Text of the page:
ASSOCIATED PRESS

Two Saudi women detained for more than two months for trying to defy the country's ban on female driving have been released, activists and news agencies reported Friday.

Loujain al-Hathloul was arrested for attempting to drive from the United Arab Emirates into Saudi Arabia, the only country in the world where women are prohibited from driving. Maysaa al-Amoudi was detained when she went to the border to support al-Hathloul, according to AFP and the BBC.

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Both women were sent to a terrorism court in the capital of Riyadh in December for their posts on social media, activists said.

The two women are only the latest to take up the campaign to gain the right to drive. Saudi blogger and columnist Tamador Alyami got behind the wheel of her car in October 2013, posting a video of her brief drive on YouTube.

“I don't think that they are suspicious," she said in the cell phone video, referring to the traffic police.

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But they did get suspicious, stopping her and a handful of other Saudi women who dared to drive in the streets of this ultra conservative kingdom.

"In my sixth attempt I was stopped by traffic police. And I signed a pledge not to drive again," she told Fusion late last year. "The car is my car and the registration is under my name, but they still made my husband sign the pledge. And they towed my car away for eight months without a ticket."

Saudi Arabia is the only country in the world where women are banned from driving, not because it is illegal but because of tradition, with the Kingdom's male-dominated society imposing the strict rules.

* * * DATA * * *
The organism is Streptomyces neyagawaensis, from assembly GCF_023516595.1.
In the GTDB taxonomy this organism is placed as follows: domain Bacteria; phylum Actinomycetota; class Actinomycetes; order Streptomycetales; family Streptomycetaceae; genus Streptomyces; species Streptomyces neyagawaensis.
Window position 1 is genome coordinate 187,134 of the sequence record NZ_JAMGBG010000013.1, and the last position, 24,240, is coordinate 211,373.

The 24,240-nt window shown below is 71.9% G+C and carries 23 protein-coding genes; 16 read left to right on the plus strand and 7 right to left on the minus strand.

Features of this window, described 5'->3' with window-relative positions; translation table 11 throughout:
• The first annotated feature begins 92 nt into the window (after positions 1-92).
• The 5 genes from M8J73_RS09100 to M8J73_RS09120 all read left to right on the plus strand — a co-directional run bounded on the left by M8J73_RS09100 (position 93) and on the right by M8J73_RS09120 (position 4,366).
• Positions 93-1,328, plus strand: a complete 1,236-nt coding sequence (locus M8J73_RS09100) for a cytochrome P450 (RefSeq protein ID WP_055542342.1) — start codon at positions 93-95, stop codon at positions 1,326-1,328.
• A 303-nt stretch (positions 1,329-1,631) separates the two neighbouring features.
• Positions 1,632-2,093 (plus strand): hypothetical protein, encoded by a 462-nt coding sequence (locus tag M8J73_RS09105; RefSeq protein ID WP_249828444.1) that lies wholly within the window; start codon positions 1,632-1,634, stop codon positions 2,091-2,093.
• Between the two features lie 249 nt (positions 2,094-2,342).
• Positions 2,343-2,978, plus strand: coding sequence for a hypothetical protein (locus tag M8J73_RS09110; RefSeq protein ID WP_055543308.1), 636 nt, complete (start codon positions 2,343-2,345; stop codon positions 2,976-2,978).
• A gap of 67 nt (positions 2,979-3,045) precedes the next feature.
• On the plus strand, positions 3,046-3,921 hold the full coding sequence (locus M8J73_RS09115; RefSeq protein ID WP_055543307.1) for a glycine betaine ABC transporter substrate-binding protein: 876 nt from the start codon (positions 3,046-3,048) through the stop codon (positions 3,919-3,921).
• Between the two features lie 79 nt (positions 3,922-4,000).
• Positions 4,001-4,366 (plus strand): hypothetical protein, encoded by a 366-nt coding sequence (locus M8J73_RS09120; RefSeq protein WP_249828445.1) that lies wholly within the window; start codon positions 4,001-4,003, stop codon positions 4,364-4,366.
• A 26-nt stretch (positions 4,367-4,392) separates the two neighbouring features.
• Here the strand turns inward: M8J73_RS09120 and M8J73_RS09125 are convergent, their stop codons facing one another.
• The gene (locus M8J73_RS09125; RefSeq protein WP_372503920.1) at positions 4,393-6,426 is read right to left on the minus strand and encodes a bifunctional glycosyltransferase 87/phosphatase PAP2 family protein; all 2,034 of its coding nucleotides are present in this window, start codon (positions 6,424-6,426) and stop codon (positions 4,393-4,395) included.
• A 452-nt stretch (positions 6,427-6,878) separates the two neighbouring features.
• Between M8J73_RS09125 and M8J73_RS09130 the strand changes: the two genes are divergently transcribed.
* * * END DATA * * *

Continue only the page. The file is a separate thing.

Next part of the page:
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Saudi women have been campaigning for the right to drive since 1990. The campaign reignited in 2011 on social media when a small handful of women—including Alyami—got behind the wheel and posted videos of their daring drives on social media. Today, many of these women continue to push forward in their demand to drive despite the risks and punishments they may face, which range from imprisonment to lashings.

Supporters of the ban call the ongoing campaign a "conspiracy of women driving" that can lead to more car accidents, low birthrate or even the spread of adultery.

But Alyami and others aren’t giving up.

"The campaign is worth every risk because it's one right, a lot of rights that we are missing and we are asking to have a good life. And all our rights, not only this right because standing passive and just waiting for your rights to come to you will not work,” Alyami said in the interview last year.

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She had filed a lawsuit against the police after her car was taken from her. She hasn't driven since.